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Why I Stayed

It shocks some people who don’t know me well, but I am a huge professional sports fan. MLB, NBA, NFL, and even NHL (at least during the playoffs) – I follow it all. Perhaps “follow” is not a strong enough term – I obsess. I keep up with the beat writers on Twitter. I participate in sports messaging boards. When “my” teams are playing, I refuse to watch with other people, because I can’t stand their idle chitchat. Friends know that if my team loses, messages either heckling or consoling me are unwelcome. I am an admittedly sore loser.

As a female football fan, seeing the events surrounding Ray Rice’s assault on his now-wife Janay Palmer Rice and his initially light punishment forced me to ask myself some uncomfortable questions. How much do I contribute to the problems of violence in society by cheering on an extremely violent sport? Why do I support an organization – the NFL – that so obviously cares little about me and other women?

I’m not sure what I expected to see when I watched the video TMZ released yesterday of the actual attack. What I definitely recognized, though, was a bit of myself, because another fact about me that may shock folks is that I was in an abusive relationship for several years.

I have never been hit across the face, but I have been shoved to the ground. I have been dragged across the floor and then screamed at afterwards that it was my fault. And I apologized. I begged for forgiveness. And the entire time I was doing it, I was ashamed of myself. I almost couldn’t believe it, because I’d always thought I was too Fucking Smart to ever let something like that happen to me.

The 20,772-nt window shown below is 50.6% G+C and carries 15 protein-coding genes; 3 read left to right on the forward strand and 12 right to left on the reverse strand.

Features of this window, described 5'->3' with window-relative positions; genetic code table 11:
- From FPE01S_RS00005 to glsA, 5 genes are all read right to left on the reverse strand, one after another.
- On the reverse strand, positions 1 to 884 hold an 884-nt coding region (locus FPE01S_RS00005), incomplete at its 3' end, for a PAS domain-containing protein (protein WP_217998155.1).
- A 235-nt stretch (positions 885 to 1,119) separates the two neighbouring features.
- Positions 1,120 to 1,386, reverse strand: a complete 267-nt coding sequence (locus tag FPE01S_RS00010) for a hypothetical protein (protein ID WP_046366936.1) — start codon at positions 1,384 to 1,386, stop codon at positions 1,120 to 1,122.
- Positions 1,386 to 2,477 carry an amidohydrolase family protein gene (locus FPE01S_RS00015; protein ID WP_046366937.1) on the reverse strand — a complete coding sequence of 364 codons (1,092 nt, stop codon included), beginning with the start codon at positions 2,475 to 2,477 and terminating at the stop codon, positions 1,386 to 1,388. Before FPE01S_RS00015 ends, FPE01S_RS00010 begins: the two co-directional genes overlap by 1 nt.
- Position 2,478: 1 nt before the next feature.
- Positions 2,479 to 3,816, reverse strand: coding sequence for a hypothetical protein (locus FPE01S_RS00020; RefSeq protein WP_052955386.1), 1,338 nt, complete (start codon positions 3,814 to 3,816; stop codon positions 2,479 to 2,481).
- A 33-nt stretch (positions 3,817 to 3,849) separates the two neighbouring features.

I actually began writing these thoughts out before Janay Rice’s statement was released today along with the ensuing “#WhyIStayed” and “#WhyILeft” Tweets filling up Twitter. I have already heard friends of mine calling her a “moron” and laughing at how ridiculous she sounds for “blaming the media.” I am not surprised. Even some of my closest friends, who know my past, will speak derisively of women in abusive relationships. The most common question people ask is, “How could you stay with someone like that?” Even if people don’t say it, they’re usually thinking it. Although we strive for empathy, perhaps this is one of those situations that is impossible to truly understand unless you’ve been through it.

When the person you love tells you that you are so ugly and fat that the very sight of you makes him want to vomit but plans an elaborate Valentine’s Day dinner weeks later, two plus two no longer equals four. When your boyfriend refuses to speak to you unless you agree to smoke marijuana, knowing it is something you do not want to do, your moral compass starts to point in another direction. Being fucking smart means absolutely nothing.

“Why I Stayed” is supposed to have an uplifting “Why I Left” rejoinder. I wish I could tell you that I wised up and magically gained some self respect, but the truth is, he left me. I don’t know if I can honestly say whether I would have ever left him, but I Hope so. I hope.

For those of you who were strong enough to leave at the first sign of abuse, I applaud you. For those of you who insist you would do the same, my sincere wish is that you will never undergo this test. For those of you who, like Janay Rice, continue to stay, I pray for your emotional, spiritual, and physical well-being.

This post first appeared on Girl Meets, please read the originial post: here

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Why I Stayed


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